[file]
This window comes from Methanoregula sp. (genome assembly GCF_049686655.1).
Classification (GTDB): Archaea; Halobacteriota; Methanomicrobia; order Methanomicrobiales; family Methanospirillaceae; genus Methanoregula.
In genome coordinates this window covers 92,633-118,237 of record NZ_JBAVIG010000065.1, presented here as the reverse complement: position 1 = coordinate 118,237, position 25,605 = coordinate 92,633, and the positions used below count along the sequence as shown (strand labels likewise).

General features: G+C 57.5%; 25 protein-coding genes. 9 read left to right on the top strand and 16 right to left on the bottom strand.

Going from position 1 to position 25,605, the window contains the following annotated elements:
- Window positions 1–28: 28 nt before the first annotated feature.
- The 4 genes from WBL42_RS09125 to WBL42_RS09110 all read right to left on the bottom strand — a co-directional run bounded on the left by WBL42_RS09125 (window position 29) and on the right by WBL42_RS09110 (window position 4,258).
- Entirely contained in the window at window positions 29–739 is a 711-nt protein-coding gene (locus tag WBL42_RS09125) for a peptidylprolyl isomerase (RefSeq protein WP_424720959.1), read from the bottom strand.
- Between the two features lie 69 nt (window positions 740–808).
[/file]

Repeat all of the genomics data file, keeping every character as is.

This window comes from Methanoregula sp. (genome assembly GCF_049686655.1).
Classification (GTDB): Archaea; Halobacteriota; Methanomicrobia; order Methanomicrobiales; family Methanospirillaceae; genus Methanoregula.
In genome coordinates this window covers 92,633-118,237 of record NZ_JBAVIG010000065.1, presented here as the reverse complement: position 1 = coordinate 118,237, position 25,605 = coordinate 92,633, and the positions used below count along the sequence as shown (strand labels likewise).

General features: G+C 57.5%; 25 protein-coding genes. 9 read left to right on the top strand and 16 right to left on the bottom strand.

Going from position 1 to position 25,605, the window contains the following annotated elements:
- Window positions 1–28: 28 nt before the first annotated feature.
- The 4 genes from WBL42_RS09125 to WBL42_RS09110 all read right to left on the bottom strand — a co-directional run bounded on the left by WBL42_RS09125 (window position 29) and on the right by WBL42_RS09110 (window position 4,258).
- Entirely contained in the window at window positions 29–739 is a 711-nt protein-coding gene (locus tag WBL42_RS09125) for a peptidylprolyl isomerase (RefSeq protein WP_424720959.1), read from the bottom strand.
- Between the two features lie 69 nt (window positions 740–808).